Using Darolutamide in Clinical Practice for mCRPC


Tomasz M. Beer, MD, FACP, shares his personal experience using darolutamide for patients with CRPC and discusses his approach to patient selection of the drug in the metastatic setting.

Tomasz M. Beer, MD, FACP: My personal experience with darolutamide is in line with the data that are available in the label and primarily in the ARAMIS study. I’ve found darolutamide to be a relatively straightforward drug to prescribe, and I’ve seen the expected adverse effects of a second-generation androgen signaling inhibitor. I haven’t seen cognitive dysfunction, which is in line with what’s been reported with ARAMIS. It’s important to recognize that these patients are also on primary hormonal therapy and some degree of fatigue is expected, some of the complaints that we’re talking about are often present even before prescribing enzalutamide, apalutamide, or darolutamide. But typically, I haven’t seen worsening in those complaints in the patients I’ve prescribed darolutamide to.

To be candid, how do we manage adverse effects? I haven’t encountered a lot of important adverse effects that require management, and that’s true across the board to some extent. Certainly, we see some adverse effects with the other agents out there, and we see some fatigue with enzalutamide where we dose-reduce folks. But these androgen receptor antagonists are generally quite well tolerated, and darolutamide is no exception. I haven’t had a lot of challenges with adverse effects over and above what my patients are already experiencing with the underlying hormonal therapy.

I’m being asked to speculate about which patient types I might prescribe darolutamide to in a metastatic setting, and I find that a very challenging question to answer because the field is complicated. The most likely scenario that I anticipate is if the current randomized trial is successful, then we would see an indication in newly diagnosed metastatic disease in combination with primary hormonal therapy as well as docetaxel chemotherapy. If that trial is successful, that would reinforce what we’re seeing from PEACE1 with abiraterone and docetaxel and would convince me that a triplet combination is the way to go. I see myself embracing that approach with abiraterone in some patients and darolutamide in others. That’s the most likely scenario where I would see indications for darolutamide in the metastatic setting.

The question is, do I agree with the patient participating in the ODENZA trial with darolutamide and enzalutamide and then back on darolutamide. The long and short of it is absolutely. This is an excellent clinical trial that’s asking an important question, and it’s offering appropriate therapy for a patient who has newly diagnosed metastatic disease and has not previously been treated with a next-generation androgen signaling inhibitor. Enzalutamide is FDA approved in this setting, and darolutamide has an ample level of evidence for safety and activity based on other studies that have been done, particularly in nonmetastatic CRPC [castration-resistant prostate cancer]. That’s certainly appropriate in the context of a clinical trial to evaluate it in low-volume metastatic castration-resistant disease.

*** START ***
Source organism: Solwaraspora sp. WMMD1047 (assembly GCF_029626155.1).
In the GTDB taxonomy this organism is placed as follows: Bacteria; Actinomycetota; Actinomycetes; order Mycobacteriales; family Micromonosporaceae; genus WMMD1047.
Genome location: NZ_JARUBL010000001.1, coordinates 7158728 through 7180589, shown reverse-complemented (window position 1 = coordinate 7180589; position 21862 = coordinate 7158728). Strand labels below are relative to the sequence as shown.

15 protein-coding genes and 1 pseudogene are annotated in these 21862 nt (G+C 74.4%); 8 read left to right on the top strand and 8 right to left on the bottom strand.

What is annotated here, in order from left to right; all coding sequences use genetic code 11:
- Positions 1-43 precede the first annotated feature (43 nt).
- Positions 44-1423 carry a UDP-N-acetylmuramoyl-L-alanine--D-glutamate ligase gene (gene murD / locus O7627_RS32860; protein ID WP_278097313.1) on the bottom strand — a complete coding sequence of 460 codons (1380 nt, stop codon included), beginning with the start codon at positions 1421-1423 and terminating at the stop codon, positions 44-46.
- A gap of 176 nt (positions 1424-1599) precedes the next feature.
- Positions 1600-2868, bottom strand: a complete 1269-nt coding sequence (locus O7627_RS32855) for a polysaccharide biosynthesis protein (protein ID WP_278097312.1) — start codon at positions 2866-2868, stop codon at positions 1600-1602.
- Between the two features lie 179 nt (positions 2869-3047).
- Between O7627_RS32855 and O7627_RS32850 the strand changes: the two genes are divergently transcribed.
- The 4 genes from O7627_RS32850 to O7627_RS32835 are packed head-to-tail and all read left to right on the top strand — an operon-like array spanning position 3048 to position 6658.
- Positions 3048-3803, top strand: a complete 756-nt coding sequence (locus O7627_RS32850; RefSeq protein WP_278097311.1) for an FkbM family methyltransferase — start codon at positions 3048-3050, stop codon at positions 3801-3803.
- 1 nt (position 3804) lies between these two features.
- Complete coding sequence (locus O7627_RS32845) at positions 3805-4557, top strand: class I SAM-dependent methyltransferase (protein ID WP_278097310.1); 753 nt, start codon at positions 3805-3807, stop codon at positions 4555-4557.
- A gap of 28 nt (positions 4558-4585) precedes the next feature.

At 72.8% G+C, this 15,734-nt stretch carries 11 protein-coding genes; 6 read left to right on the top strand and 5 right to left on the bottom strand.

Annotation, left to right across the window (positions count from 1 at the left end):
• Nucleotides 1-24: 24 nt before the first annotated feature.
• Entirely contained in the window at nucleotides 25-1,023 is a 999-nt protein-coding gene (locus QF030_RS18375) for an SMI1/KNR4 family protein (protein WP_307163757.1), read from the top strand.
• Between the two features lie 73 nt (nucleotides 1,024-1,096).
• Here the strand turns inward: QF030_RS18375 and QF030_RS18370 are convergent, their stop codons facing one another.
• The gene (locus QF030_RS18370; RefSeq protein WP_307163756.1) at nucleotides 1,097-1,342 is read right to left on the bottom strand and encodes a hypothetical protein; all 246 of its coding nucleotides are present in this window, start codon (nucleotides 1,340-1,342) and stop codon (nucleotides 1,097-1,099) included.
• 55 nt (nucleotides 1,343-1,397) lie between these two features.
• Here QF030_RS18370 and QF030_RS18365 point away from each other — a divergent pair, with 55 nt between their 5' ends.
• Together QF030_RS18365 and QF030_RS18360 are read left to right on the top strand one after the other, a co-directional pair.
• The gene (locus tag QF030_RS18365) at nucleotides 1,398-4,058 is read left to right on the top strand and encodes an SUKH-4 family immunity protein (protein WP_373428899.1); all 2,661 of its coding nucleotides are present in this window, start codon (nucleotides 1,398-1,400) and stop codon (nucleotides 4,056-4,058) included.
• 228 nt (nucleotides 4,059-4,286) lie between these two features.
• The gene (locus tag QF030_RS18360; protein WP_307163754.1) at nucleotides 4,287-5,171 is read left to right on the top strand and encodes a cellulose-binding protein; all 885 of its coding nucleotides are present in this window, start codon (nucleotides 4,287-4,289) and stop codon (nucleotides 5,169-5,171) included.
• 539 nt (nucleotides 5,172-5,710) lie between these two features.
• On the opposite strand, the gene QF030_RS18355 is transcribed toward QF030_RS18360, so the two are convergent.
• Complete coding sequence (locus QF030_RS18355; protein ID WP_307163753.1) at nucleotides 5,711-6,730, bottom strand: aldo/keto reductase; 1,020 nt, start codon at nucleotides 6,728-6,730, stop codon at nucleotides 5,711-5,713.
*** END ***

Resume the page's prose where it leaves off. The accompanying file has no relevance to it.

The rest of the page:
The 1 thing I would have perhaps done differently in this case is start the 2-drug therapy sooner, at the beginning of hormonal therapy, which then might have made this patient ineligible for ODENZA. But given his course of treatment, and the fact that he was treated with leuprolide alone initially, this made him an excellent candidate for the ODENZA study.

Transcript Edited for Clarity

A 62-Year-Old Man with Metastatic Castration-Resistant Prostate Cancer

Jan. 2017

Initial presentation

  • A 62-year-old man is found to have a firm prostate nodule of 1.5 mm on his routine physical exam

Clinical workup

  • PSA 15.5 ng/mL
  • Family history of prostate cancer
  • Hypertension
  • Digital rectal exam and transrectal ultrasound (TRUS) of the prostate confirm advanced adenocarcinoma of the prostate and Gleason score of 7 (3 + 4)
  • MRI shows lack of metastasis and node involvement (cT2bN0M0)
  • His ECOG PS is 1


  • In Feb. 2017, patient was treated with radical prostatectomy (RP) with nerve sparing surgery and there were no complications.
  • PSA levels go down to 0.3 ng/ml post-operatively but rise to 1.5 ng/ml within 3 months.
  • Patient receives local salvage radiation therapy and PSA goes down to 0.1 ng/ml.
  • PSA levels are checked every 3 months.

Nov. 2017

  • PSA doubling time increased between 2 last check-ups and now PSA is 3.5 ng/ml.
  • Patient undergoes CT and bone scans and is found to 1 metastatic bone lesion.
  • Patient is treated with androgen deprivation therapy (ADT), leuprolide, as continuous treatment and PSA levels go down to 0.2 ng/ml.

May 2018

  • PSA levels rise to 5 ng/ml, but patient is asymptomatic and has adequate organ and bone marrow function.
  • Patient meets the inclusion criteria for the ODENZA trial and is enrolled in it.
  • Patient is treated with darolutamide(1200 mg/day) for 12 weeks, followed by enzalutamide (160 mg/day) for 12 weeks, in addition to continuing on ADT
  • Patient is currently in the extension phase of the study and is being treated with darolutamide.
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